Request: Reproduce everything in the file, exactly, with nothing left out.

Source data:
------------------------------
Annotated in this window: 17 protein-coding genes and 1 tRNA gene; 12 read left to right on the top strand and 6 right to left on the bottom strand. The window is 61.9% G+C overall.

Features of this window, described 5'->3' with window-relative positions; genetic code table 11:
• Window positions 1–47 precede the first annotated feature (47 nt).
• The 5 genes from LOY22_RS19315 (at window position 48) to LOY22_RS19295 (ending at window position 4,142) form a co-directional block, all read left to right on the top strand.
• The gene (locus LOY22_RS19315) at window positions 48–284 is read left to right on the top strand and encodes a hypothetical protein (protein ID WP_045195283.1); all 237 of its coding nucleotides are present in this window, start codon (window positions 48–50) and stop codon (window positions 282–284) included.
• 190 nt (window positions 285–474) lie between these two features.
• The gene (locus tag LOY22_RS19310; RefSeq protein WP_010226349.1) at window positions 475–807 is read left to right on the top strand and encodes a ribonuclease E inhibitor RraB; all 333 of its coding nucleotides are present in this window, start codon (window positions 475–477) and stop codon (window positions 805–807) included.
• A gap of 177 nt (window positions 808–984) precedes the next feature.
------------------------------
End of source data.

Annotated in this window: 17 protein-coding genes and 1 tRNA gene; 12 read left to right on the top strand and 6 right to left on the bottom strand. The window is 61.9% G+C overall.

Features of this window, described 5'->3' with window-relative positions; genetic code table 11:
• Window positions 1–47 precede the first annotated feature (47 nt).
• The 5 genes from LOY22_RS19315 (at window position 48) to LOY22_RS19295 (ending at window position 4,142) form a co-directional block, all read left to right on the top strand.
• The gene (locus LOY22_RS19315) at window positions 48–284 is read left to right on the top strand and encodes a hypothetical protein (protein ID WP_045195283.1); all 237 of its coding nucleotides are present in this window, start codon (window positions 48–50) and stop codon (window positions 282–284) included.
• 190 nt (window positions 285–474) lie between these two features.
• The gene (locus tag LOY22_RS19310; RefSeq protein WP_010226349.1) at window positions 475–807 is read left to right on the top strand and encodes a ribonuclease E inhibitor RraB; all 333 of its coding nucleotides are present in this window, start codon (window positions 475–477) and stop codon (window positions 805–807) included.
• A gap of 177 nt (window positions 808–984) precedes the next feature.